Top 3 - Reverse Culture Shock Fun

I can't help it sometimes. After Japan I always notice small differences here in Canada and there's always a certain duration upon return where my body instinctively does "Japanese" things. Here are my top three.

1. I keep bowing

 Kailey Performing in her Doshisha mini-Concert
Kailey's mini-Concert at Doshisha
I get back to Canada and I can't stop bowing. Thanks and I bow. Sorry and I bow. To put it into context, I'm not getting down prostrate on the ground because the Starbucks barista gave me my change back no, just a simple almost exaggerated Western nod. 
  • bow and let someone go in the door first as a polite gesture, 
  • get change from Starbucks vendor in the airport and bow as a quick thanks
  • accidentally cut in front of someone and bow as a quick apology
  • receive criticism for something and bow as a sign of understanding and apology
  • receive a gift from someone and bow as a sign of gratitude
  • receive a small something like a pen, pencil, pepper and bow as a quick sorry for the hassle and thanks for the thing
Same things happen in Canada and elsewhere but when they happen in Japan you do a quick bow. I like it.

2. Things aren't packaged or presented as nicely

When I buy something in Japan, you can bet it'll will be packaged beautifully. It almost seems as if crumbs are even carefully packaged individually. Personally I find that because they're packaged so nicely I value each one more. Consequently, I end up not eating as much. Contrast that with many bulk buy packages in Canada and the States where the food seems to be thrown into the bag to be fed to livestock, us.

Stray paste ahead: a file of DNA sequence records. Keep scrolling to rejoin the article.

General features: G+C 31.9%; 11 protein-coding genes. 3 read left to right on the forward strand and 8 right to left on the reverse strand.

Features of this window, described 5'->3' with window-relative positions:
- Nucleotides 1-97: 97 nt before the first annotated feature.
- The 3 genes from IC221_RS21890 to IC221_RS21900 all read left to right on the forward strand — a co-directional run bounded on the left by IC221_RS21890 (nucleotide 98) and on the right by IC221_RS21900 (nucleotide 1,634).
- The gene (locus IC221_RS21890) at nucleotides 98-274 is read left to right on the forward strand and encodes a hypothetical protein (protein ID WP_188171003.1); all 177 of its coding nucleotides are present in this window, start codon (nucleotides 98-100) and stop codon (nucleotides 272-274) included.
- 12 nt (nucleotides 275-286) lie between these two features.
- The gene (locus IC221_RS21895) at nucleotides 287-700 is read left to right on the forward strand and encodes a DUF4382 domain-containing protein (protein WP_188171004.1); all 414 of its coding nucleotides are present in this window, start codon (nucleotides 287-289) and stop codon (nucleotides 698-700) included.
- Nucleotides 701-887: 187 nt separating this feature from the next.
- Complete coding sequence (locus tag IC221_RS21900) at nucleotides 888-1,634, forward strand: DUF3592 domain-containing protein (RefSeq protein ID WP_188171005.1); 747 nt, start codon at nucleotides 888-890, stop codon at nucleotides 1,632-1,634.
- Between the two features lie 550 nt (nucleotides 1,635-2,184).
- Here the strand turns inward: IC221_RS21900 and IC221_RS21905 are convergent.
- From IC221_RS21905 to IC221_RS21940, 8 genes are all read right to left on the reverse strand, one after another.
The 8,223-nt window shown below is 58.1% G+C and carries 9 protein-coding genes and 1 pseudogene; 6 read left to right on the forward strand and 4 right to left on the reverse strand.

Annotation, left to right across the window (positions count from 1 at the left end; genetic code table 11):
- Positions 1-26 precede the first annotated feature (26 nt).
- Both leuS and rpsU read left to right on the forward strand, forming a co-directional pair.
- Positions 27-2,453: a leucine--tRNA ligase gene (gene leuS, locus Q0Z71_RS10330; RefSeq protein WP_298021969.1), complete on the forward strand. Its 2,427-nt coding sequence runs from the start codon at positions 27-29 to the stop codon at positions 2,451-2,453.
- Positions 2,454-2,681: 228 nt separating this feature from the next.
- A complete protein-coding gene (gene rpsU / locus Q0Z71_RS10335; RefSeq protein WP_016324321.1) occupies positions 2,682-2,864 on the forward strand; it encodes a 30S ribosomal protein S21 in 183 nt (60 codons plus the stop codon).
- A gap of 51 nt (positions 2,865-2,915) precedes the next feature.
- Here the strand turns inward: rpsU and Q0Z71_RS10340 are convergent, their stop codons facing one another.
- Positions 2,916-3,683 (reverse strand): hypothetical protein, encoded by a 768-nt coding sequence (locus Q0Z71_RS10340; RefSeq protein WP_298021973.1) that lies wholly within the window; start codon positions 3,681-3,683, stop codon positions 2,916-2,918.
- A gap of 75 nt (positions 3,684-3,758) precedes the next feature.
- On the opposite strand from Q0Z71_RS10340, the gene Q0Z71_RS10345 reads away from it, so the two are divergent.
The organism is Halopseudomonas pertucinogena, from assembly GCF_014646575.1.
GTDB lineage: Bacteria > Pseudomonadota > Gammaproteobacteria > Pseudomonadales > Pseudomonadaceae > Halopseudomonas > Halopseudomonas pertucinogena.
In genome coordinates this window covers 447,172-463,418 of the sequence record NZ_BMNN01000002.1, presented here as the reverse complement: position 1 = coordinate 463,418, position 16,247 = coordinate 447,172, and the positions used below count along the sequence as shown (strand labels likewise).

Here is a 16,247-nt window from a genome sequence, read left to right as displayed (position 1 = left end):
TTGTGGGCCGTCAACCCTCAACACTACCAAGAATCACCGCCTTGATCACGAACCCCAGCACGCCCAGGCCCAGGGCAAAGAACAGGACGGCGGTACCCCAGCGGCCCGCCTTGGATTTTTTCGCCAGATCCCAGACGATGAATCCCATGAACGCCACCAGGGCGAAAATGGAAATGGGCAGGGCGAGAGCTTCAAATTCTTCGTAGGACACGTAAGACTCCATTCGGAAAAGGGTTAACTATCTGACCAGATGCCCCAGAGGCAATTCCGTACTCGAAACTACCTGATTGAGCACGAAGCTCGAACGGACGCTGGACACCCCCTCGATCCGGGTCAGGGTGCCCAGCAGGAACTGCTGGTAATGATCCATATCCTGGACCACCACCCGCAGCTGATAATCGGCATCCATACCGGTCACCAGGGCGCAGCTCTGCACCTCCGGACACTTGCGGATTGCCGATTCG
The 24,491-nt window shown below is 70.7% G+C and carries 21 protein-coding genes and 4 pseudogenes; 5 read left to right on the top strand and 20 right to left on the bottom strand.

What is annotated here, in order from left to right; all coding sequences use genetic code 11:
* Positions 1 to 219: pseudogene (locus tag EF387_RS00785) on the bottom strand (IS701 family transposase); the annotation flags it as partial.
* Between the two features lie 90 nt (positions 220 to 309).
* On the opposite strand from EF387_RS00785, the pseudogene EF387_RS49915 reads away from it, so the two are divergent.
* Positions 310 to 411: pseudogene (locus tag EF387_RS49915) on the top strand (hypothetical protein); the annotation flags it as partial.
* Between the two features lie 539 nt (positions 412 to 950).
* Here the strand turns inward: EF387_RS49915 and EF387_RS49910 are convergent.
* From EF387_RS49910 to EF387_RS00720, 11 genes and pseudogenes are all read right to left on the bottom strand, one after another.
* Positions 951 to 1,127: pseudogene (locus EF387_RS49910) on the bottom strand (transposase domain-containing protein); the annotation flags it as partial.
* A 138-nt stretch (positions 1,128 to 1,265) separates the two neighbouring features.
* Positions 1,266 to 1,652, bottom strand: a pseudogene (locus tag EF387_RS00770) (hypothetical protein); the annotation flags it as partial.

Japanese Packaging and its Attention to Detail is Amazing


(Unfair) North American Packaging Comparison -
There's no Art of Wrapping here..

Meanwhile in Japan somewhere there's a factory of gnomes, professionally trained in the art of wrapping, bustling day and night to meet quota's and to ensure your sweets arrive delicately and carefully packaged. It elevates the whole consumption thing to another level and I don't know about you, but I get more satisfaction out of the whole process of anticipation of looking, buying, opening, and tasting; rather than simply eating it.

3. Japanese fail...

I guess this is a sign that I'm not bilingual yet. But my instinct is to answer in Japanese when someone says hi or how are you. I end up starting to speak, stopping, finding the right words in English, and only then responding with my hello in return. This always happens in the airports on my way back. This especially happens with a 'sorry' that Canadians are notorious for saying that the Japanese also say (すみません).

That's all for now. Send me blog post ideas! What do you want to hear? Thanks for reading and see you next time! Lately I've been programming a lot - Check out my websites for Practicing Japanese and another for Chinese Pronunciation

You might be interested in these
The Ancient Capital of Nara - Doshisha Exchange Blog
The Ancient Capital of Nara
Read here
Ben and Kailey's Homemade Bed - Doshisha Exchange
Read Why This Was Our Bed


Ben and Kailey lived in Japan not too long ago and also visit Kyoto every year.

Ben built the following sites to help himself learn Japanese.
1. Online Japanese Drills
2. Online Japanese Flashcards

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